The Cabin at the End of the World by Paul Tremblay
Adult ∴ Horror ∴ Thriller ∴ LGBTQIA+ > Gay ∴ TW: Homophobia, hate crime, assault, violence, murder
Published June 26th 2018 by William Morrow
Hardback ∴ 288 pages
Seven-year-old Wen and her parents, Eric and Andrew, are vacationing at a remote cabin on a quiet New Hampshire lake. Their closest neighbors are more than two miles in either direction along a rutted dirt road.
One afternoon, as Wen catches grasshoppers in the front yard, a stranger unexpectedly appears in the driveway. Leonard is the largest man Wen has ever seen but he is young, friendly, and he wins her over almost instantly. Leonard and Wen talk and play until Leonard abruptly apologizes and tells Wen, “None of what’s going to happen is your fault”. Three more strangers then arrive at the cabin carrying unidentifiable, menacing objects. As Wen sprints inside to warn her parents, Leonard calls out: “Your dads won’t want to let us in, Wen. But they have to. We need your help to save the world.”
Thus begins an unbearably tense, gripping tale of paranoia, sacrifice, apocalypse, and survival that escalates to a shattering conclusion, one in which the fate of a loving family and quite possibly all of humanity are entwined. The Cabin at the End of the World is a masterpiece of terror and suspense from the fantastically fertile imagination of Paul Tremblay.
This book left me emotionally unstable for a while. To be perfectly honest, I was confused at the beginning. Not sure what this book wanted to be: a home invasion horror or an apocalyptic horror? It gave me The Strangers vibe for a while. A family, minding their own business on vacation in the middle of nowhere is invaded by a foursome of people with really weird, handmade weapons. But then the foursome tells the family that one of them must sacrifice themselves to prevent the apocalypse.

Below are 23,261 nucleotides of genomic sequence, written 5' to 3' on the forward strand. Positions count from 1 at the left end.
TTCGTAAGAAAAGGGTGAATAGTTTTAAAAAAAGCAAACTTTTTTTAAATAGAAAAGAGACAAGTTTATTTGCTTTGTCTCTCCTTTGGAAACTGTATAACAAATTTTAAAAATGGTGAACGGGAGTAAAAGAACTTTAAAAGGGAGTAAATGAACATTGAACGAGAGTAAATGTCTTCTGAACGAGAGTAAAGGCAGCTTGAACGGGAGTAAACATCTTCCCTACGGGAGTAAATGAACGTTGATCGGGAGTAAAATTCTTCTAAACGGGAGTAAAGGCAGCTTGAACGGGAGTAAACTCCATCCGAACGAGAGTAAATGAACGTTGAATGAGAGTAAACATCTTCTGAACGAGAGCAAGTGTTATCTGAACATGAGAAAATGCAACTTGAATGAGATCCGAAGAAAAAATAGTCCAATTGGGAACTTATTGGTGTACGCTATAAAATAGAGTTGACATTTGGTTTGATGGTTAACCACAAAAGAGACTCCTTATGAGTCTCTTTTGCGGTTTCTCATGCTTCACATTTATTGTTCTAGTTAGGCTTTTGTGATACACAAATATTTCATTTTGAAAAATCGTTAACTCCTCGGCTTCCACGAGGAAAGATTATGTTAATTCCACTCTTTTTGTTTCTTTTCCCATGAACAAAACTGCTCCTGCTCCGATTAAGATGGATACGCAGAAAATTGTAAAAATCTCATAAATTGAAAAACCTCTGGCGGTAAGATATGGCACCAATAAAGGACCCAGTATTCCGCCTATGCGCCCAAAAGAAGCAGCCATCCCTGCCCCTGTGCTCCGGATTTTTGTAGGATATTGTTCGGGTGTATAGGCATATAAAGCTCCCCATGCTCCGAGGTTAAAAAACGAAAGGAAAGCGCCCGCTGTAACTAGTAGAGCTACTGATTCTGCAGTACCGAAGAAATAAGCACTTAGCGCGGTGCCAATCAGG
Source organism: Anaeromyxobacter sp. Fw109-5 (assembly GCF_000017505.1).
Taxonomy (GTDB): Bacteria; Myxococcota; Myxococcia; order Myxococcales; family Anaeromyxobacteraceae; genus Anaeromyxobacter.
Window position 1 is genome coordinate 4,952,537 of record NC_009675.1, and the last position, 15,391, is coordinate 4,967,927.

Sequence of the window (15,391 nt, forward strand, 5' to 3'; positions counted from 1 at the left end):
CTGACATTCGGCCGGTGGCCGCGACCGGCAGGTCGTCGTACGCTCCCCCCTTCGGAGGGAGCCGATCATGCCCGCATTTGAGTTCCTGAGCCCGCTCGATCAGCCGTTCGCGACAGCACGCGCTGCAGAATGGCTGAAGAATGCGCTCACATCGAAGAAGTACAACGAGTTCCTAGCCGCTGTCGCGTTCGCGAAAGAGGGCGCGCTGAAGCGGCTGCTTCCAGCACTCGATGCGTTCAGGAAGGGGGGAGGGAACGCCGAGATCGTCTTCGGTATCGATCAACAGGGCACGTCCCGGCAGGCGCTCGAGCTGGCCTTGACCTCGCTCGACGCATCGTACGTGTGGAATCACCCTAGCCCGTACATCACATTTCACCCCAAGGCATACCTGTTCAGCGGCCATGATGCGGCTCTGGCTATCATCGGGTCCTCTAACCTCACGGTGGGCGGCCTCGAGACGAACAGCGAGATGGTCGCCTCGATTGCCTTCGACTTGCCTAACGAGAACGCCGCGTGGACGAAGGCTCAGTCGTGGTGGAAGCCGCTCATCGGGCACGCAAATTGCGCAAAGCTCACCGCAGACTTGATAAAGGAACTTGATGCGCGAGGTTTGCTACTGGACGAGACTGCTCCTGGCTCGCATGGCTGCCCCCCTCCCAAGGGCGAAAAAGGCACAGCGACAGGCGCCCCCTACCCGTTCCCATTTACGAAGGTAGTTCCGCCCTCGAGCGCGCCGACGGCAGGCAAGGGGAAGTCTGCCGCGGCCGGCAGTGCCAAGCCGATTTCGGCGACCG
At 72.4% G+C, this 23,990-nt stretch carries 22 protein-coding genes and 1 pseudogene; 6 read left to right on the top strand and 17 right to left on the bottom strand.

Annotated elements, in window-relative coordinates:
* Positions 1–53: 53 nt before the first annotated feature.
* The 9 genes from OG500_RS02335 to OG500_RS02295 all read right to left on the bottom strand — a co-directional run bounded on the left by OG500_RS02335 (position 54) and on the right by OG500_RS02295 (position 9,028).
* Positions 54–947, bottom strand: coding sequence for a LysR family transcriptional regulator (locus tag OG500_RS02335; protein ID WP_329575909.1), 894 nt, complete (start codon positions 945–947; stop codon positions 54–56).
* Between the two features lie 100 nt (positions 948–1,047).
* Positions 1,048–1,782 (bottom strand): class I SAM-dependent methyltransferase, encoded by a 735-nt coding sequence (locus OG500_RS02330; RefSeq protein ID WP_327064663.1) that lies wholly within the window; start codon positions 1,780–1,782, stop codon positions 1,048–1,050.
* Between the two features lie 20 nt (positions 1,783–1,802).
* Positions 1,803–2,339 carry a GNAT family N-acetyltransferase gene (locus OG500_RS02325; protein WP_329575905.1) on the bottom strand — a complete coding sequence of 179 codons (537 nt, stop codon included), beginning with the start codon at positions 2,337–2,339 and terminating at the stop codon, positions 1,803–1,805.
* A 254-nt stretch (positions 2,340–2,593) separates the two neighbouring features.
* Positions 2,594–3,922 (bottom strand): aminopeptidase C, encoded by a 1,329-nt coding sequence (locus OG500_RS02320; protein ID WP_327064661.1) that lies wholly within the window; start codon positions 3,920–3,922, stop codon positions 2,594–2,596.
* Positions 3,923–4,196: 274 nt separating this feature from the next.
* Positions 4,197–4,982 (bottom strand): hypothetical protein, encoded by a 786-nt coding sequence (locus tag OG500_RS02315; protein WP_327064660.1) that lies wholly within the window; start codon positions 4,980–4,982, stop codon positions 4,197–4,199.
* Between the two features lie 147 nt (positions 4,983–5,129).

This wasn’t as “horror” as I was hoping, especially since one of his earlier novels A Head Full of Ghosts is so spooky and unsettling and also on the top of my list for favorite horror novels. This was very much a slow burn scary. I spent about half of the book in confusion, but it slowly started to become more and more clear.
Eric, Andrew, and their daughter Wen are vacationing at a cabin in the middle of no where. Wen is catching grasshoppers, thinking about being adopted and her cleft lip repair and how much she loves her dads, just kids stuff. Eric and Andrew are in the back yard reading and talking. Then a strange young man shows up and starts talking to Wen. Nothing sinister or threatening. He offers to help her catch grasshoppers. But then things take a weird turn. Three other individuals, a large man and two women, show up, carrying very strange handmade weapons made out of gardening tools. Wen runs inside and gets her dads, and they attempt to lock down.
Things just escalate after that. Throughout the whole book, the strangers try to convince the family that one of them has to choose to sacrifice themselves or the world is going to end. The question is, are the natural disasters happening in the world a coincidence or are they a result of not choosing a sacrifice? Truly, I don’t know.
I wasn’t sure how I was feeling about this book until I finished it. And I definitely like it a lot. If you decide to not finish it, you’re not getting the whole picture and you can’t experience it properly. I think this is definitely an all-or-nothing kind of book. Though I was confused in the beginning, in hindsight, the whole thing makes sense. There is a nice ambiguous ending, and I enjoy those quite a lot, because it gives me thinking room. I get to make up what happens after up for myself. It’s like a private little fanfic.
As a whole, I very much enjoyed this book. It had a couple of really significant twists that shocked me. I even had to back up about 15-20 pages to make sure I read it all and didn’t miss anything. I think that’s the only downfall of the book. There are parts that make you question if you missed an important exchange, but you didn’t and it just *went there* all on it’s own.